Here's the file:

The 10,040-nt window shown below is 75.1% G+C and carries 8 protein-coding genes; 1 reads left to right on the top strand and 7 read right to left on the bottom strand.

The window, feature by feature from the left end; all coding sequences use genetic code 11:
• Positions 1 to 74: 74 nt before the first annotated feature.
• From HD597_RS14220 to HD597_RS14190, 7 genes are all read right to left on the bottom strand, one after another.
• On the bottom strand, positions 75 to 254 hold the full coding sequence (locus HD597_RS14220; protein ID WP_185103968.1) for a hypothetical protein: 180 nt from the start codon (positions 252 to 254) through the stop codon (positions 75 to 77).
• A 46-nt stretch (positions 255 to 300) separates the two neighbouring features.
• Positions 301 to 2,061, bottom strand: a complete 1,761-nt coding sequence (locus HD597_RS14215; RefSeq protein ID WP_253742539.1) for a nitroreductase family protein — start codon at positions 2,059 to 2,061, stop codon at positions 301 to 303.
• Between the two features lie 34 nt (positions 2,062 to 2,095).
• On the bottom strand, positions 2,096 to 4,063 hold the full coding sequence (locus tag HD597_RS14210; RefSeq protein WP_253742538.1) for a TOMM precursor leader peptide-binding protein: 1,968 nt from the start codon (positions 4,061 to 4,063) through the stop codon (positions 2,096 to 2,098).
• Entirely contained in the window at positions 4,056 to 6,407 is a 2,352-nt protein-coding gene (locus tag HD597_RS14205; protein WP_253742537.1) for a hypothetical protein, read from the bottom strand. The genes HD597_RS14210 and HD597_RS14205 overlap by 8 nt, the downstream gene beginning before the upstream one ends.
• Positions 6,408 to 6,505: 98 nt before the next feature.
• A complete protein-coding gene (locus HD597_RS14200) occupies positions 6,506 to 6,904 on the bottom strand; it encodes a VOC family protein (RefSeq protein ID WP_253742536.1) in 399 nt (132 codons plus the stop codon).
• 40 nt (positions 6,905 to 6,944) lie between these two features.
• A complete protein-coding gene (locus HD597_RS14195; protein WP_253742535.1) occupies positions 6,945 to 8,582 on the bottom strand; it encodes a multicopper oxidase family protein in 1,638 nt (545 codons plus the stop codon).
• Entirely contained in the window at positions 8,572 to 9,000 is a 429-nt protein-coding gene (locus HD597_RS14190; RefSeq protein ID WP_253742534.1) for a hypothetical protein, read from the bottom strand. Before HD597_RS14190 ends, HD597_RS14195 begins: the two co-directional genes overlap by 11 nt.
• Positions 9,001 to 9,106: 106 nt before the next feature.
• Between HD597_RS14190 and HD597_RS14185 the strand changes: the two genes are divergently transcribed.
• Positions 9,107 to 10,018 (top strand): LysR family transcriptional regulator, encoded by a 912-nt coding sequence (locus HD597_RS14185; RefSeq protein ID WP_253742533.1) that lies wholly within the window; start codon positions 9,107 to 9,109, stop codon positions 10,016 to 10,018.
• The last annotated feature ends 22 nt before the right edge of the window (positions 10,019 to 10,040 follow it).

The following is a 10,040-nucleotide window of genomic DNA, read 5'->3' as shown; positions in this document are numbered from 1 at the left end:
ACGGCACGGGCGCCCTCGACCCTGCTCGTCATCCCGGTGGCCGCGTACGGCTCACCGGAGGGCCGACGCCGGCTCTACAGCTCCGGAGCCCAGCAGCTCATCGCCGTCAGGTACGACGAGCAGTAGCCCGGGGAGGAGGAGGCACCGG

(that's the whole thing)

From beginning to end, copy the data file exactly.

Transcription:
The 10,040-nt window shown below is 75.1% G+C and carries 8 protein-coding genes; 1 reads left to right on the top strand and 7 read right to left on the bottom strand.

The window, feature by feature from the left end; all coding sequences use genetic code 11:
• Positions 1 to 74: 74 nt before the first annotated feature.
• From HD597_RS14220 to HD597_RS14190, 7 genes are all read right to left on the bottom strand, one after another.
• On the bottom strand, positions 75 to 254 hold the full coding sequence (locus HD597_RS14220; protein ID WP_185103968.1) for a hypothetical protein: 180 nt from the start codon (positions 252 to 254) through the stop codon (positions 75 to 77).
• A 46-nt stretch (positions 255 to 300) separates the two neighbouring features.
• Positions 301 to 2,061, bottom strand: a complete 1,761-nt coding sequence (locus HD597_RS14215; RefSeq protein ID WP_253742539.1) for a nitroreductase family protein — start codon at positions 2,059 to 2,061, stop codon at positions 301 to 303.
• Between the two features lie 34 nt (positions 2,062 to 2,095).
• On the bottom strand, positions 2,096 to 4,063 hold the full coding sequence (locus tag HD597_RS14210; RefSeq protein WP_253742538.1) for a TOMM precursor leader peptide-binding protein: 1,968 nt from the start codon (positions 4,061 to 4,063) through the stop codon (positions 2,096 to 2,098).
• Entirely contained in the window at positions 4,056 to 6,407 is a 2,352-nt protein-coding gene (locus tag HD597_RS14205; protein WP_253742537.1) for a hypothetical protein, read from the bottom strand. The genes HD597_RS14210 and HD597_RS14205 overlap by 8 nt, the downstream gene beginning before the upstream one ends.
• Positions 6,408 to 6,505: 98 nt before the next feature.
• A complete protein-coding gene (locus HD597_RS14200) occupies positions 6,506 to 6,904 on the bottom strand; it encodes a VOC family protein (RefSeq protein ID WP_253742536.1) in 399 nt (132 codons plus the stop codon).
• 40 nt (positions 6,905 to 6,944) lie between these two features.
• A complete protein-coding gene (locus HD597_RS14195; protein WP_253742535.1) occupies positions 6,945 to 8,582 on the bottom strand; it encodes a multicopper oxidase family protein in 1,638 nt (545 codons plus the stop codon).
• Entirely contained in the window at positions 8,572 to 9,000 is a 429-nt protein-coding gene (locus HD597_RS14190; RefSeq protein ID WP_253742534.1) for a hypothetical protein, read from the bottom strand. Before HD597_RS14190 ends, HD597_RS14195 begins: the two co-directional genes overlap by 11 nt.
• Positions 9,001 to 9,106: 106 nt before the next feature.
• Between HD597_RS14190 and HD597_RS14185 the strand changes: the two genes are divergently transcribed.
• Positions 9,107 to 10,018 (top strand): LysR family transcriptional regulator, encoded by a 912-nt coding sequence (locus HD597_RS14185; RefSeq protein ID WP_253742533.1) that lies wholly within the window; start codon positions 9,107 to 9,109, stop codon positions 10,016 to 10,018.
• The last annotated feature ends 22 nt before the right edge of the window (positions 10,019 to 10,040 follow it).

The following is a 10,040-nucleotide window of genomic DNA, read 5'->3' as shown; positions in this document are numbered from 1 at the left end:
ACGGCACGGGCGCCCTCGACCCTGCTCGTCATCCCGGTGGCCGCGTACGGCTCACCGGAGGGCCGACGCCGGCTCTACAGCTCCGGAGCCCAGCAGCTCATCGCCGTCAGGTACGACGAGCAGTAGCCCGGGGAGGAGGAGGCACCGG